ECOSAL-UK will encourage an active membership to contribute to the objectives of better understanding and presenting traditional salt making and its cultural associations in the UK for research, education, interpretation, tourism and international co-operation.
ECOSAL-UK will seek grant aid and sponsorship to support the organisation and to undertake research and publicity for itself and its members and will support and encourage members to apply for financial support that will enable the story of salt to be better understood and presented.
ECOSAL-UK will act as an advisor, advocate and first point of contact for enquiries into the history of traditional salt making. Become an active Member of ECOSAL-UK
There is great scope to tell the story of salt making in the UK and connect our story with salt making overseas. Some sites are well known locally, but perhaps not understood in a historical or national context. Locally, salt sites are interpreted at discovery centres, museums or have interpretation panels at preserved archaeological monuments.
Through ECOSAL-UK we will encourage the use of the wider story of salt and its cultural associations with food, the environment and ceramics for the benefit of sustainable tourism, education and economic growth.
The story of salt making is diverse and individual wherever it is found but is also essentially the same. The physics and chemistry is universal to all salt makers, wherever and wherever they have been making salt by evaporating brine to crystalise salt.
ECOSAL-UK will work in partnership and co-operation with other salt researches and salt sites around the world to understand how the knowledge and experience of salt making evolved and developed and was exchanged between people and countries.
Traditional Salt Making in the UK
and associated culture
The great industrial stories of coal mining, textiles and ceramics are well known. The development of salt making is a lost industrial story, but a fascinating one. The story is more than just the evaporation of brine to make salt crystals which incorporates geology, geography, ecology, physics, chemistry, history, archaeology etc etc.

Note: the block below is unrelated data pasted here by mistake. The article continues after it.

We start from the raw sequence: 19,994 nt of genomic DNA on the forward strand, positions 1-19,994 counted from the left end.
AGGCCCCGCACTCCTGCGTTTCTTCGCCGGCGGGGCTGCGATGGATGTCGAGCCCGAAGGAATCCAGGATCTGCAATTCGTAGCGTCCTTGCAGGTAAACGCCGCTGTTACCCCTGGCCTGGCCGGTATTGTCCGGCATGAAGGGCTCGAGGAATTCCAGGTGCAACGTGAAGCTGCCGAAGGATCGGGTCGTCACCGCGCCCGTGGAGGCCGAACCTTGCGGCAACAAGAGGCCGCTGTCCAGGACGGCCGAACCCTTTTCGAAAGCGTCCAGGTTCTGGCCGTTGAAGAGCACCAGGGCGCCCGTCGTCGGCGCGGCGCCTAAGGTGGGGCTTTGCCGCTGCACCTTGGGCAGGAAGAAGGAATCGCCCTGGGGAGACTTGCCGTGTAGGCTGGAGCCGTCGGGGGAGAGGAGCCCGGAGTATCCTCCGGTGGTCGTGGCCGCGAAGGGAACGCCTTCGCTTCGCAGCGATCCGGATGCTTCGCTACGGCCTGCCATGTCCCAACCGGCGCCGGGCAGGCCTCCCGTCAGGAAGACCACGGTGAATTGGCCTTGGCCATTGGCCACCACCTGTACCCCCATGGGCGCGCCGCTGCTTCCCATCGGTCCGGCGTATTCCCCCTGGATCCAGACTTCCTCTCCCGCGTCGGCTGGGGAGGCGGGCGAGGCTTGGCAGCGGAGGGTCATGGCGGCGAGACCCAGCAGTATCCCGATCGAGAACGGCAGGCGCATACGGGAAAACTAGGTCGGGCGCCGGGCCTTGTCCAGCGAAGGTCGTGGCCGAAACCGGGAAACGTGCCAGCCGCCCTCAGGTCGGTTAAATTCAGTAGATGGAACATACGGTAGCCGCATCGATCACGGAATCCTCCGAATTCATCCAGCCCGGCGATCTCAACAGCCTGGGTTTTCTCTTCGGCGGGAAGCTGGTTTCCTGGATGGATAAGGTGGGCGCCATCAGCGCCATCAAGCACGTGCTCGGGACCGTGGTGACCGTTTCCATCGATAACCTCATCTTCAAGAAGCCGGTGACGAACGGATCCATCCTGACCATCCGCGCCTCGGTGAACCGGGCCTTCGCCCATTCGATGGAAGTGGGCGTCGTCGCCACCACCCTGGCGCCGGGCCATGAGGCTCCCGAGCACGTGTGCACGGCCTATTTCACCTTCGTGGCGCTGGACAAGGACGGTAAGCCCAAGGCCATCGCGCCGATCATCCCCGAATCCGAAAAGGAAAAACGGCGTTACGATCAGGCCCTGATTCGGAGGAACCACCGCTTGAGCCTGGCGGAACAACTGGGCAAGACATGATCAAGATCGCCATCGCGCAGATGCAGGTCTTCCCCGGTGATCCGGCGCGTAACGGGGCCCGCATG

New centres to tell the story of traditional salt making are being created, such as the restoration of the Lion Salt Works, the last nineteenth century open pan salt works at Northwich, Cheshire, which will be opened in 2014.
ECOSAL-UK will support an annual conference about our salt heritage.
There are thousands of recorded sites across the UK where salt making used to take place over two thousand years. Some are now lost to us completely, some are known from historical documents or as archaeological sites. More research needs to be undertaken to enable the heritage of salt making to be used for education, interpretation and tourism.
A better understanding of all the aspects of traditional salt making will enable us to better inform students and the wider public and provide a better product for sustainable tourism.
Authors of the Shire Book on The Salt Industry, Andrew and Annelise were consultants on the Ecosal-Atlantis project and have been researching and experimenting with archaeological evidence to reconstruct salt making processes and practices since 1989. Based in Cheshire Andrew is the secretary of ECOSAL-UK and became an Honorary Research Associate at Salford University in 2016.
Whilst working for Heritage Lincolnshire and Archaeological Project Services Tom Lane has gained an encyclopedic knowledge of salt making in the fens.
His publication with Elaine Morris A Millenium of Salt Making records a variety of salt making sites based on briquetage technologies.
David Cranstone, of Cranstone Consulting worked as a consultant on the Ecosal-Atlantis project. He is based in Gateshead and is also an expert on industrial archaeology especially early metallurgy.